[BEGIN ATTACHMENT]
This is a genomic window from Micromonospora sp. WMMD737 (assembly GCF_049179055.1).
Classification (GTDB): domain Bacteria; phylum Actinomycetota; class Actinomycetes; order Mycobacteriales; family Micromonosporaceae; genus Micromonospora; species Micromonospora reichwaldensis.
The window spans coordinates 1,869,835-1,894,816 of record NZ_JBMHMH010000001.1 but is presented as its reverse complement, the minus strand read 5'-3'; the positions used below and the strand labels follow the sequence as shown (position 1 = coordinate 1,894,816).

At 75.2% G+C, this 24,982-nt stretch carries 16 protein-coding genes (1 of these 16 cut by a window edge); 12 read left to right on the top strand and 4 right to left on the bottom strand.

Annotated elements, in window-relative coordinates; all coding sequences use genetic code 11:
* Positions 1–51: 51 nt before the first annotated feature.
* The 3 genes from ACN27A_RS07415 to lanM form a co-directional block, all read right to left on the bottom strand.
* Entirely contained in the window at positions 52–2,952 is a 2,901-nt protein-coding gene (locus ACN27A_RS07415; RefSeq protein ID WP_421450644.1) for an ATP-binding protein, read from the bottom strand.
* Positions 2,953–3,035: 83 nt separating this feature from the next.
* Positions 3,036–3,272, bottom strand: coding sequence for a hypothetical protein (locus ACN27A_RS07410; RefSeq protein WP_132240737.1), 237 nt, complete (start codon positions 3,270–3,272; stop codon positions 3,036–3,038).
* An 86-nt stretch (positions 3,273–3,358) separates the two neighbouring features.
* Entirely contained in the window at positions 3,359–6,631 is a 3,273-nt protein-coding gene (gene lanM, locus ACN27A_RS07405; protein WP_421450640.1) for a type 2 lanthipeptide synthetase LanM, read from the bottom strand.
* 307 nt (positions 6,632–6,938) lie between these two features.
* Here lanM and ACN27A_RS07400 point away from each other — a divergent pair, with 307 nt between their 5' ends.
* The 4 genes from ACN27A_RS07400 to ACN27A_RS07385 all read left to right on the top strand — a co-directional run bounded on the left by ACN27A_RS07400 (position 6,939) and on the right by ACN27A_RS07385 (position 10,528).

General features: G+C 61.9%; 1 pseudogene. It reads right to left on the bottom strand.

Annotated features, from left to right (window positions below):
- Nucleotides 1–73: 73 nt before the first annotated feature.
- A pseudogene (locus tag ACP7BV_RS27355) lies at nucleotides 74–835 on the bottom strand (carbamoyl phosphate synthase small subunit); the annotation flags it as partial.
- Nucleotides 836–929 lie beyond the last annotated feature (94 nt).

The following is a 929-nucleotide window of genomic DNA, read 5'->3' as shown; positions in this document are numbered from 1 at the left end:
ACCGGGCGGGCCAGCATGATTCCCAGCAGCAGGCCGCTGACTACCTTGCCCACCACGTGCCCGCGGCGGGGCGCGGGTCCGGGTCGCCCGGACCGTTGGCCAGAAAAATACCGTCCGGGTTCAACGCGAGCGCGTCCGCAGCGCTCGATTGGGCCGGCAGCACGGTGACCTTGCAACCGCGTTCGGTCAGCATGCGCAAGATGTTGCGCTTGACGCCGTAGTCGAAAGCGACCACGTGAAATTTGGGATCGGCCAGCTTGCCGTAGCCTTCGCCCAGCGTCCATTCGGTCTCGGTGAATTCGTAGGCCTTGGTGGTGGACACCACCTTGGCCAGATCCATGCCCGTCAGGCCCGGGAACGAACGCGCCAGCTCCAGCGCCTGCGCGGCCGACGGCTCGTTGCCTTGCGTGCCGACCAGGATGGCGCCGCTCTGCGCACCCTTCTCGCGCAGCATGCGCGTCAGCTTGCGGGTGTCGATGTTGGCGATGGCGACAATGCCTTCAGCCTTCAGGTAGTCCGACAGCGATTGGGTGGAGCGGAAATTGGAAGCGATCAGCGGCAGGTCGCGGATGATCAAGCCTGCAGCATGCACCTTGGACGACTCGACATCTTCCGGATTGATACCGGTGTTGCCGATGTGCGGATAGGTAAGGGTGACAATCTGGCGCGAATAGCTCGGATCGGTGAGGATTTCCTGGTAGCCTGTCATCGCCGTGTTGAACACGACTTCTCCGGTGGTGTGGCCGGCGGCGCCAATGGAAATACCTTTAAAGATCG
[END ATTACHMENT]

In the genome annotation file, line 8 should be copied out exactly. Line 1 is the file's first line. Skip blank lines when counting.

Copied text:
* Entirely contained in the window at positions 52–2,952 is a 2,901-nt protein-coding gene (locus ACN27A_RS07415; RefSeq protein ID WP_421450644.1) for an ATP-binding protein, read from the bottom strand.